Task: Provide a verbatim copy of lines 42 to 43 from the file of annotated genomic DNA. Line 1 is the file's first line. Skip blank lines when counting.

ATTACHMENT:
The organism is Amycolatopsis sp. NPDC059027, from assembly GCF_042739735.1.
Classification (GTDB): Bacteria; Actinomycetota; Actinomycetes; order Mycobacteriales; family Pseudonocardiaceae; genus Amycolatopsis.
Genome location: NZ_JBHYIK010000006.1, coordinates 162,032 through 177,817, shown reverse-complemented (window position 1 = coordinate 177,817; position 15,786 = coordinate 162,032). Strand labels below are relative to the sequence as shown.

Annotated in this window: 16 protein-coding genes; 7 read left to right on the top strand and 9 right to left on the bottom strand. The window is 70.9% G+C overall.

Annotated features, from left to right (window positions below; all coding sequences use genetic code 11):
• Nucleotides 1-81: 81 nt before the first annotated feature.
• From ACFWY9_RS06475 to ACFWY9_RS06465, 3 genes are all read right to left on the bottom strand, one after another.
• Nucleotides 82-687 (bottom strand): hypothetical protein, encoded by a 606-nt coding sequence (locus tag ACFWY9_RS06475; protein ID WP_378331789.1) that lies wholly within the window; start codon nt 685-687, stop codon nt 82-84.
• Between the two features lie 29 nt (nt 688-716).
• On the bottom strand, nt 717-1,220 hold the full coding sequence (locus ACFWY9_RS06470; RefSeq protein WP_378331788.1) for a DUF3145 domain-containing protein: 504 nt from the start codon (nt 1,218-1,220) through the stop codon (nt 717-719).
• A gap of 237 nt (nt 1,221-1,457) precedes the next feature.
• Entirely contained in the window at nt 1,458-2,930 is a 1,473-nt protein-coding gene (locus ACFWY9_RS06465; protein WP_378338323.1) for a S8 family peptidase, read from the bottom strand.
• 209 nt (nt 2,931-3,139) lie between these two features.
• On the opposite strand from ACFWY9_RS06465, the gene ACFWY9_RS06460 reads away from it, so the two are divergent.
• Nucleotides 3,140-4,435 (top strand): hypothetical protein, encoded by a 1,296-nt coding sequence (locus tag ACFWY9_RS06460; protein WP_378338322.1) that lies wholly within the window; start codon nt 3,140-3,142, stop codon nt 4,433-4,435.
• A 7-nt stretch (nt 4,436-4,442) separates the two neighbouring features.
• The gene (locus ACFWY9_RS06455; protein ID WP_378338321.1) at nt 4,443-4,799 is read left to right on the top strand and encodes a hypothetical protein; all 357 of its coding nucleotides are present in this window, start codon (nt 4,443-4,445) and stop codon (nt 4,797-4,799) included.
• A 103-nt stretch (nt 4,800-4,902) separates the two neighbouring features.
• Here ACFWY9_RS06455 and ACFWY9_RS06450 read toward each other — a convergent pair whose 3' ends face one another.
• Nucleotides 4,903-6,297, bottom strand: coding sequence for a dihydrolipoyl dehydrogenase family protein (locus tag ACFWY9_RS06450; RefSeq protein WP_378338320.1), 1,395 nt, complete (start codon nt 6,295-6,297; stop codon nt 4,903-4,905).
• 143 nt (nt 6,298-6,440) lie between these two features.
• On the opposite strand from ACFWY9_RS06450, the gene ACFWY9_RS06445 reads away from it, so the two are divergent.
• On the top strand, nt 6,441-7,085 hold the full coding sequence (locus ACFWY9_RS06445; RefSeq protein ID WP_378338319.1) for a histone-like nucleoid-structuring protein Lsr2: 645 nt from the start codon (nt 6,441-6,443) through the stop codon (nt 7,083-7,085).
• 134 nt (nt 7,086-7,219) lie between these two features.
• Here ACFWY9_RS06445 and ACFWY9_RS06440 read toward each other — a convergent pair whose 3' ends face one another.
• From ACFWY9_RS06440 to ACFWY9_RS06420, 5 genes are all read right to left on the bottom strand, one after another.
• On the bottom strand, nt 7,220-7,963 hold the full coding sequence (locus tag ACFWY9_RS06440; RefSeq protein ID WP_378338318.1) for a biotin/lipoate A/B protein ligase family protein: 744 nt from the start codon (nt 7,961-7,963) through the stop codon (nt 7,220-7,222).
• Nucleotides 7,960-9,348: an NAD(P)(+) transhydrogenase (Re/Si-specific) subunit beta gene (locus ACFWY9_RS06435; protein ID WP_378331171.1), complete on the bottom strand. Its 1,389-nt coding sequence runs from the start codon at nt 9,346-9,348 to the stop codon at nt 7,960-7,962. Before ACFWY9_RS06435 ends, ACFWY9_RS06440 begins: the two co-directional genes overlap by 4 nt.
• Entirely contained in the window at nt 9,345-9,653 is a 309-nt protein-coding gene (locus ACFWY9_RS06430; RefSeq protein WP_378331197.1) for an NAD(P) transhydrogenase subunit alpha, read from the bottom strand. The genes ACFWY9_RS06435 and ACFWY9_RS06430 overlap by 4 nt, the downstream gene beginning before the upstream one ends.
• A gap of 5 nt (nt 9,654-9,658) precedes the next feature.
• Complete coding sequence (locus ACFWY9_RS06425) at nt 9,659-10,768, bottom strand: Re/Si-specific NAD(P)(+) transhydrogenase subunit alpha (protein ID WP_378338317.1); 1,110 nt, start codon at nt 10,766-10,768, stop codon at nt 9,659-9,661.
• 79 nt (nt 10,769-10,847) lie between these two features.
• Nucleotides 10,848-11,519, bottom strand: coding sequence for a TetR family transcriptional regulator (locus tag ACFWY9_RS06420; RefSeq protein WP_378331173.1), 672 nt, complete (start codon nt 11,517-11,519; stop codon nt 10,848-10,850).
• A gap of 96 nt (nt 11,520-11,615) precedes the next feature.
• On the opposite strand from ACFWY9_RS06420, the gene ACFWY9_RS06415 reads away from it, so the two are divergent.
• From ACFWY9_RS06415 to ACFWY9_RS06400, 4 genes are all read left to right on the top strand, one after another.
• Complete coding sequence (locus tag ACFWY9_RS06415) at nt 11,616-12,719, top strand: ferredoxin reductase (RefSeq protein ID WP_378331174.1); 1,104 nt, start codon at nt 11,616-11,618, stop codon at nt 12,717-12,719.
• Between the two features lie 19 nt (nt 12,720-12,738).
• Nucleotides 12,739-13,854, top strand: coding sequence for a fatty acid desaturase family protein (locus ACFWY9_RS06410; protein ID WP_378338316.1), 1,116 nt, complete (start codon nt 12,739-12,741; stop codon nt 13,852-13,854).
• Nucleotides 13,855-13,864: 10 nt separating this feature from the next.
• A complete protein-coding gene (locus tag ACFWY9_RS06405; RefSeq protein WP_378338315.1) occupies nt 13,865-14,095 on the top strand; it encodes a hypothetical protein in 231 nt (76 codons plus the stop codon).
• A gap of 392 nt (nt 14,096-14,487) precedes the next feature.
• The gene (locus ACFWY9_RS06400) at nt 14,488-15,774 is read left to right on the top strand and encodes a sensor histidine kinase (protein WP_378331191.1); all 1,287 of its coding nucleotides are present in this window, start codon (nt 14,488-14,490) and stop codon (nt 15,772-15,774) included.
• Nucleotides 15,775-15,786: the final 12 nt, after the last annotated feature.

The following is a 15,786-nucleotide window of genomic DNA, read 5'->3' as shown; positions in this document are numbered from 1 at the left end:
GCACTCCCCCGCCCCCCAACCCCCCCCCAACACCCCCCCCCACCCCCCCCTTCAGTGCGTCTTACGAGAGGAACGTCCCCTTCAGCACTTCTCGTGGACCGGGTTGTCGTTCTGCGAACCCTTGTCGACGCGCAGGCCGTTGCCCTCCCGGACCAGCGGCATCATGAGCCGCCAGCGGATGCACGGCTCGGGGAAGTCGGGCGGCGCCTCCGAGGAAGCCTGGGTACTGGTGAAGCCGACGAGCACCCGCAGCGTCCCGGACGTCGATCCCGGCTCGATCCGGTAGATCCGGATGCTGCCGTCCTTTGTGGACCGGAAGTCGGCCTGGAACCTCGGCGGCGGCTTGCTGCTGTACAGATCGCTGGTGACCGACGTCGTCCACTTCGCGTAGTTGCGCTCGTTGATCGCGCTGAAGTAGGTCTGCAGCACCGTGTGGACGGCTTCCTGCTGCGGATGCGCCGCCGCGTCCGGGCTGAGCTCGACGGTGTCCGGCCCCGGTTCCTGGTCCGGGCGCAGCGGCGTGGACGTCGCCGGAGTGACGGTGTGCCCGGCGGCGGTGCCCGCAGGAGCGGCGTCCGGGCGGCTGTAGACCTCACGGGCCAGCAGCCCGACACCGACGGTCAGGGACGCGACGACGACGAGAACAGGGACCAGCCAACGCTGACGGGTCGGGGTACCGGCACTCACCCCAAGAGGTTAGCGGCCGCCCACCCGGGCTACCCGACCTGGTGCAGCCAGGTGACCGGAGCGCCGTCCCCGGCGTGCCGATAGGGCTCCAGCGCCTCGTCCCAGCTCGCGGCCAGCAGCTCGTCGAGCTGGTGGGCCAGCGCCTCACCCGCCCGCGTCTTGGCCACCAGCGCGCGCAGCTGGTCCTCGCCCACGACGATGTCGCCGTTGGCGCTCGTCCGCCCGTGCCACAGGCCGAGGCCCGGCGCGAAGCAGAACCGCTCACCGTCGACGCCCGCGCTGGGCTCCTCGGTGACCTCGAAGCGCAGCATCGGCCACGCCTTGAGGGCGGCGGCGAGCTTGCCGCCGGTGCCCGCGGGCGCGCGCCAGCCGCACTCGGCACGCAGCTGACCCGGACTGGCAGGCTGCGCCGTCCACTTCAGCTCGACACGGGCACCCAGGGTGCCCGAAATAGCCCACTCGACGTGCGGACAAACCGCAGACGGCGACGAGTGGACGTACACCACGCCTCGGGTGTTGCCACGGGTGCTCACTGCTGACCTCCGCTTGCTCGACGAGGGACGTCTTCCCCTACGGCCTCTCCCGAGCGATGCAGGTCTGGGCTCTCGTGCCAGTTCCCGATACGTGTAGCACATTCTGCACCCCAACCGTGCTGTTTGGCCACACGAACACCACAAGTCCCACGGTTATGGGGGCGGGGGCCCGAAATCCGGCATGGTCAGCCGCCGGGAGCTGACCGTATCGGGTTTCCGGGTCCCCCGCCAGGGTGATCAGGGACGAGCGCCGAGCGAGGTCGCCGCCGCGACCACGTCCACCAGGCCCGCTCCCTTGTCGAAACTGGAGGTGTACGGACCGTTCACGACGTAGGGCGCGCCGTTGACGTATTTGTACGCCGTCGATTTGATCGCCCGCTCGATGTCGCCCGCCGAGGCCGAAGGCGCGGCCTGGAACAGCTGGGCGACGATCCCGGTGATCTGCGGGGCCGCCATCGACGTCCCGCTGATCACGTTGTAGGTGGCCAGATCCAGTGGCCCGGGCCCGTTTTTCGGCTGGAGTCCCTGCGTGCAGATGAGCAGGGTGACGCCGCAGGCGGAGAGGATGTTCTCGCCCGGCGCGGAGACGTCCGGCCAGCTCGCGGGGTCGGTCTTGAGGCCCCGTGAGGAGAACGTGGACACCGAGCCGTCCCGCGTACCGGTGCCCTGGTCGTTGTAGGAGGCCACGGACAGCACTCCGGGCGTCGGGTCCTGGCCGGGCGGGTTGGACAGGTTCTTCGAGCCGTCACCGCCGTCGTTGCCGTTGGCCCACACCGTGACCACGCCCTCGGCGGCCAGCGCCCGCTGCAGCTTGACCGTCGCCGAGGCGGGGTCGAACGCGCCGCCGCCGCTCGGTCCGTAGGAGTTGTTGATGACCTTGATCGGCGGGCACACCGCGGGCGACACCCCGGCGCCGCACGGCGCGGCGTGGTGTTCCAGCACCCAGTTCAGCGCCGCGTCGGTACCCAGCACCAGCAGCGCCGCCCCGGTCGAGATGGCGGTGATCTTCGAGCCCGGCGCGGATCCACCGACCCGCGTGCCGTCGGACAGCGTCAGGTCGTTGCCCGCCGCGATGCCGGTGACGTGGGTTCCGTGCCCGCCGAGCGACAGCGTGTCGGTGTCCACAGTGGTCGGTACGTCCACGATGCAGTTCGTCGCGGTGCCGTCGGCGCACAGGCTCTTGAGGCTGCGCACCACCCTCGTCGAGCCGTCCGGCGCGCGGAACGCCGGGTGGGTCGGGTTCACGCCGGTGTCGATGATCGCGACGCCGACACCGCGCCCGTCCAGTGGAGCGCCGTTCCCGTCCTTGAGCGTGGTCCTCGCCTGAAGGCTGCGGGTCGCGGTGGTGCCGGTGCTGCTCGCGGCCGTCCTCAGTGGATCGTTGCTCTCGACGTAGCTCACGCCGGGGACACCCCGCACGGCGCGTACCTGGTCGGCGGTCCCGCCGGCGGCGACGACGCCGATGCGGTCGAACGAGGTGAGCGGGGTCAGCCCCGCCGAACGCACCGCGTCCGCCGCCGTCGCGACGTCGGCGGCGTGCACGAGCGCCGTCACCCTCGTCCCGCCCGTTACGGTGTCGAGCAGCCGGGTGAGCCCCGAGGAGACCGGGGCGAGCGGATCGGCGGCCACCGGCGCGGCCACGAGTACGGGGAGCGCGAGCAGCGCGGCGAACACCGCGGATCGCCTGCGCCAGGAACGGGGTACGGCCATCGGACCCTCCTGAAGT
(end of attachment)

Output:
• A gap of 392 nt (nt 14,096-14,487) precedes the next feature.
• The gene (locus ACFWY9_RS06400) at nt 14,488-15,774 is read left to right on the top strand and encodes a sensor histidine kinase (protein WP_378331191.1); all 1,287 of its coding nucleotides are present in this window, start codon (nt 14,488-14,490) and stop codon (nt 15,772-15,774) included.